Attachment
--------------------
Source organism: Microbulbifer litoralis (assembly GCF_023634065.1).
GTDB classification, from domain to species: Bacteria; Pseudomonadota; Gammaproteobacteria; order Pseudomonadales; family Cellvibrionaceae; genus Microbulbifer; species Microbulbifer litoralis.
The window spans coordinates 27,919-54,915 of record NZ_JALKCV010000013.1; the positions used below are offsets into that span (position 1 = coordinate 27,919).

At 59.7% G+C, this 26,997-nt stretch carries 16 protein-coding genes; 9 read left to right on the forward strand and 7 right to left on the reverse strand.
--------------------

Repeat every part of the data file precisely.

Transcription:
Source organism: Microbulbifer litoralis (assembly GCF_023634065.1).
GTDB classification, from domain to species: Bacteria; Pseudomonadota; Gammaproteobacteria; order Pseudomonadales; family Cellvibrionaceae; genus Microbulbifer; species Microbulbifer litoralis.
The window spans coordinates 27,919-54,915 of record NZ_JALKCV010000013.1; the positions used below are offsets into that span (position 1 = coordinate 27,919).

At 59.7% G+C, this 26,997-nt stretch carries 16 protein-coding genes; 9 read left to right on the forward strand and 7 right to left on the reverse strand.